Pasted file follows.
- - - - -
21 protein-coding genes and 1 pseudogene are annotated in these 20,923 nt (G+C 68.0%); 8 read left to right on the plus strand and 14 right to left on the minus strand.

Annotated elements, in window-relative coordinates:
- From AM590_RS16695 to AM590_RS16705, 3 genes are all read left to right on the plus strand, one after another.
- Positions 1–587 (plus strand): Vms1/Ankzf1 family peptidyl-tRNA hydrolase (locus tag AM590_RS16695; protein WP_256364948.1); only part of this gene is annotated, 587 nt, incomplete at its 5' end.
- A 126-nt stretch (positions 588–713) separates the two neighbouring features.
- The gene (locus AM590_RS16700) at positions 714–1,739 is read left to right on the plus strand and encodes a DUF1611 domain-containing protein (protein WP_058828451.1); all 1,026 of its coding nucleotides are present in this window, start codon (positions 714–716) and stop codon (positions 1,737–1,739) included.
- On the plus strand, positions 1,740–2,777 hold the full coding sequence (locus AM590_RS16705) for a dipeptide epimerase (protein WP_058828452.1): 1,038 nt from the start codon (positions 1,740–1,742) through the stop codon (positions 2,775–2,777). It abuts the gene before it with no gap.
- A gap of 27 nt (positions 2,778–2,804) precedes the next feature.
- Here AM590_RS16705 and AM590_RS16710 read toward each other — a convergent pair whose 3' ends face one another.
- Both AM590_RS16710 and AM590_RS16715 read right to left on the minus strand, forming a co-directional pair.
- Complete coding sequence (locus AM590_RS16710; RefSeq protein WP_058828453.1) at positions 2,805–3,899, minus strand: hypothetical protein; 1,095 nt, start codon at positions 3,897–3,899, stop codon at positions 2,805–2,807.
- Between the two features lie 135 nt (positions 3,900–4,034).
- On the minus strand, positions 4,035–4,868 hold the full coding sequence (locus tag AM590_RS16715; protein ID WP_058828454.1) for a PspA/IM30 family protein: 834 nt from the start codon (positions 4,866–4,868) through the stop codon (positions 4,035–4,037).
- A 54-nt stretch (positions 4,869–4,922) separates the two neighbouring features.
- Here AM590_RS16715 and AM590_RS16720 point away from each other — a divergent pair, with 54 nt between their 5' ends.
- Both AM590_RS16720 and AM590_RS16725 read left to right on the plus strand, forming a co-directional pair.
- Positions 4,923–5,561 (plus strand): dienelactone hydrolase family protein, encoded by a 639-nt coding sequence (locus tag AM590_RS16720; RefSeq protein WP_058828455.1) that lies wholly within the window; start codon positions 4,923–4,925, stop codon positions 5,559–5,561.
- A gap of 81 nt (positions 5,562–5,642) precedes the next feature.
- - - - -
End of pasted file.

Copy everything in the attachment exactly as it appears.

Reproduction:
21 protein-coding genes and 1 pseudogene are annotated in these 20,923 nt (G+C 68.0%); 8 read left to right on the plus strand and 14 right to left on the minus strand.

Annotated elements, in window-relative coordinates:
- From AM590_RS16695 to AM590_RS16705, 3 genes are all read left to right on the plus strand, one after another.
- Positions 1–587 (plus strand): Vms1/Ankzf1 family peptidyl-tRNA hydrolase (locus tag AM590_RS16695; protein WP_256364948.1); only part of this gene is annotated, 587 nt, incomplete at its 5' end.
- A 126-nt stretch (positions 588–713) separates the two neighbouring features.
- The gene (locus AM590_RS16700) at positions 714–1,739 is read left to right on the plus strand and encodes a DUF1611 domain-containing protein (protein WP_058828451.1); all 1,026 of its coding nucleotides are present in this window, start codon (positions 714–716) and stop codon (positions 1,737–1,739) included.
- On the plus strand, positions 1,740–2,777 hold the full coding sequence (locus AM590_RS16705) for a dipeptide epimerase (protein WP_058828452.1): 1,038 nt from the start codon (positions 1,740–1,742) through the stop codon (positions 2,775–2,777). It abuts the gene before it with no gap.
- A gap of 27 nt (positions 2,778–2,804) precedes the next feature.
- Here AM590_RS16705 and AM590_RS16710 read toward each other — a convergent pair whose 3' ends face one another.
- Both AM590_RS16710 and AM590_RS16715 read right to left on the minus strand, forming a co-directional pair.
- Complete coding sequence (locus AM590_RS16710; RefSeq protein WP_058828453.1) at positions 2,805–3,899, minus strand: hypothetical protein; 1,095 nt, start codon at positions 3,897–3,899, stop codon at positions 2,805–2,807.
- Between the two features lie 135 nt (positions 3,900–4,034).
- On the minus strand, positions 4,035–4,868 hold the full coding sequence (locus tag AM590_RS16715; protein ID WP_058828454.1) for a PspA/IM30 family protein: 834 nt from the start codon (positions 4,866–4,868) through the stop codon (positions 4,035–4,037).
- A 54-nt stretch (positions 4,869–4,922) separates the two neighbouring features.
- Here AM590_RS16715 and AM590_RS16720 point away from each other — a divergent pair, with 54 nt between their 5' ends.
- Both AM590_RS16720 and AM590_RS16725 read left to right on the plus strand, forming a co-directional pair.
- Positions 4,923–5,561 (plus strand): dienelactone hydrolase family protein, encoded by a 639-nt coding sequence (locus tag AM590_RS16720; RefSeq protein WP_058828455.1) that lies wholly within the window; start codon positions 4,923–4,925, stop codon positions 5,559–5,561.
- A gap of 81 nt (positions 5,562–5,642) precedes the next feature.